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Alabama Gov. Signs Tax-Credit Bill, But Teachers' Union Vows Fight


In case you missed it, Alabama Gov. Robert Bentley signed the controversial tax-credit school-choice plan that GOP lawmakers initially approved Feb. 28, following a decision by the state Supreme Court on Thursday not to hold up the law for further review.

The bill allows parents of students at schools graded D or F by the state to claim (delete) up a tax-credit of up to 80 percent of the state's per-pupil spending, the equivalent of about $3,500, and use the funds to enroll their children at nonfailing public or private schools. Individuals and corporations can donate money to pay for these students' tuition and receive tax credits for their donations.(You can also read my story about the tax-credit legislation.)

Democrats cried foul after the bill passed the GOP-controlled legislature, saying that Republicans tacked the school-choice plan onto a separate bill without proper notice or discussion and essentially snuck it through the statehouse. The Alabama Education Association, a state teachers' union, filed suit to stop it from being sent to the governor, saying that the way in which it was passed broke open meetings laws and other rules governing lawmakers. State Superintendent of Education Tommy Bice expressed concerns about the bill as well. Montgomery Circuit Court Judge Charles Price agreed to at least briefly halt the bill, but Republicans appealed to the highest court in Alabama.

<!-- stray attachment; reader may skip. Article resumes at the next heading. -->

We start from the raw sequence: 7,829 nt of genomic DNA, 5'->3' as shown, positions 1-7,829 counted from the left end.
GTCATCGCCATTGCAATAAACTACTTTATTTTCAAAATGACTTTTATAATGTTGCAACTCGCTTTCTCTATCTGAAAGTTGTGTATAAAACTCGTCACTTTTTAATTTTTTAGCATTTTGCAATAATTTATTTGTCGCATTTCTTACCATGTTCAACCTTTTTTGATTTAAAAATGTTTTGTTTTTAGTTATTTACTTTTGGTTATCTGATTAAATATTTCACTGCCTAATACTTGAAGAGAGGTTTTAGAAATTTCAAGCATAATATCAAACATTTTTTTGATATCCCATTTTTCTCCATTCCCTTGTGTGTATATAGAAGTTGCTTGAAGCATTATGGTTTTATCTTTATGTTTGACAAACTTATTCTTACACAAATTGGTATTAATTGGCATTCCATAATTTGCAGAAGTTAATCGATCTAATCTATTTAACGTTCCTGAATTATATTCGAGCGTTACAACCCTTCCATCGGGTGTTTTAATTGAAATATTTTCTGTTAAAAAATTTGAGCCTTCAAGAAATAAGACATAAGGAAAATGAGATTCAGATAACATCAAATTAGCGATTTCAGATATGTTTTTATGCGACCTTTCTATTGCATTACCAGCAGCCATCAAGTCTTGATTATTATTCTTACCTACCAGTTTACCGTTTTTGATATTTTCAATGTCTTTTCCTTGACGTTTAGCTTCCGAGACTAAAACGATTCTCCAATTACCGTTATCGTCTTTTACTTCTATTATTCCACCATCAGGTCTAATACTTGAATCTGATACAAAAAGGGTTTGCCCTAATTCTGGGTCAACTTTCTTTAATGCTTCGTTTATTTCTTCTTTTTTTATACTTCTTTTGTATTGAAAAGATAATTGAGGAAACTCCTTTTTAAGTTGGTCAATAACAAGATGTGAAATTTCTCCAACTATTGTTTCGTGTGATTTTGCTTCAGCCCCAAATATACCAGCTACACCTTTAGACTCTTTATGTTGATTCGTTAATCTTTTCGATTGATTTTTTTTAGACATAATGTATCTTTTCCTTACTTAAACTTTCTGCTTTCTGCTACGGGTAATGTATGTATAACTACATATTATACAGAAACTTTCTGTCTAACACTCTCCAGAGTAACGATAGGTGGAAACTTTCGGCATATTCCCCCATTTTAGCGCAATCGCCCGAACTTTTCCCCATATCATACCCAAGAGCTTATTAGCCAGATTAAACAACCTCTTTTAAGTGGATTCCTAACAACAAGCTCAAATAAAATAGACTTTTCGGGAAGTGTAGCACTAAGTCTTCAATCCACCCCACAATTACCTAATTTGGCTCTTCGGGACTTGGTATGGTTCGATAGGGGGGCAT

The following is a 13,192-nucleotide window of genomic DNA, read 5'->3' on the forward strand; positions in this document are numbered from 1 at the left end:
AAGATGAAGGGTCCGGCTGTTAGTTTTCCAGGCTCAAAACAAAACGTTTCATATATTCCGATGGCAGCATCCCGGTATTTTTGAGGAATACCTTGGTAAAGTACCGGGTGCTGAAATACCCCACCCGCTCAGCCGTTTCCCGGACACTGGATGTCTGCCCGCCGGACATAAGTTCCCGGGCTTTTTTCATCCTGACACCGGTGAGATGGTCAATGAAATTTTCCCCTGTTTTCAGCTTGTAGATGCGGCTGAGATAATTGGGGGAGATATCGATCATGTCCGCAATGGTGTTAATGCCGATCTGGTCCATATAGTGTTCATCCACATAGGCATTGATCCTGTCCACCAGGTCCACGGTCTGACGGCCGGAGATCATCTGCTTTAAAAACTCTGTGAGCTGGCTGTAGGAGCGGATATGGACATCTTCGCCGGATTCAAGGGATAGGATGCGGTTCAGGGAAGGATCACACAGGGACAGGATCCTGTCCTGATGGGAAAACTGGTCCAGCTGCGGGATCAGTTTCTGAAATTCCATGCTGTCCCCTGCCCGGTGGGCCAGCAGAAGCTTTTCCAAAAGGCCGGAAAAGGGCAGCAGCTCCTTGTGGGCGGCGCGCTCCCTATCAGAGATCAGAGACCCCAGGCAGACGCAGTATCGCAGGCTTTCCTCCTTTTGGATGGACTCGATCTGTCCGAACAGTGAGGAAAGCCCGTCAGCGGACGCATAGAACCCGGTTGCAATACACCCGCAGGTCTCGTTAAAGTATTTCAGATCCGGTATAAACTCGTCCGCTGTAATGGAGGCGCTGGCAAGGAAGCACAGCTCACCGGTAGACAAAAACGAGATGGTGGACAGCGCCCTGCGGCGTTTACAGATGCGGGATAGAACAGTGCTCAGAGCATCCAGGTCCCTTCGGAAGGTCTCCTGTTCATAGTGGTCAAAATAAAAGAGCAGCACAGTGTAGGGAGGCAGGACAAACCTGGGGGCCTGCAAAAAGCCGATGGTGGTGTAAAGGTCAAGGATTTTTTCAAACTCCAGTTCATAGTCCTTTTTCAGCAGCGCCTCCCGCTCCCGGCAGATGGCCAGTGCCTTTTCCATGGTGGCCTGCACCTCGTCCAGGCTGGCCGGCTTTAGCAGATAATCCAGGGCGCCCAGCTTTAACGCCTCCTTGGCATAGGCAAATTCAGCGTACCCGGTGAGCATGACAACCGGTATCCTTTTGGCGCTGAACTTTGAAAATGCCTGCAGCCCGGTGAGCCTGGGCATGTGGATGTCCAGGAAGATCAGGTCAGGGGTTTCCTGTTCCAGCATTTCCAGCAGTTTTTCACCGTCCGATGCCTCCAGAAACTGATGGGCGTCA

The court made its decision March 14, and Bentley, a Republican, signed it the same day. He had this to say about the bill, which also includes options for districts seeking flexibility from some state regulations about policy: "The most important thing right now is to make sure our schools, our families and our children have the tools they need. This bill gives them that flexibility."

But the AEA may not be done in the courts. As Kim Chandler reports for alabama.com, the AEA plans to sue again in an attempt to overturn the law, and might explore whether dramatically changing a bill passed by both chambers to shoehorn in the school-choice plan violated the state's constitution. As I mentioned in my March 12 story, the state's so-called Blaine Amendment, which prohibits public dollars from going to "sectarian" schools, might be used as a cudgel by AEA against the law, although tax-credit plans don't provide direct aid to religious schools, so the legal arguments can become tricky.

On March 15, I did a radio interview with WERC, an FM station based in Birmingham, to talk about the new school-choice plan Bentley signed, and how it compares to those in other states.

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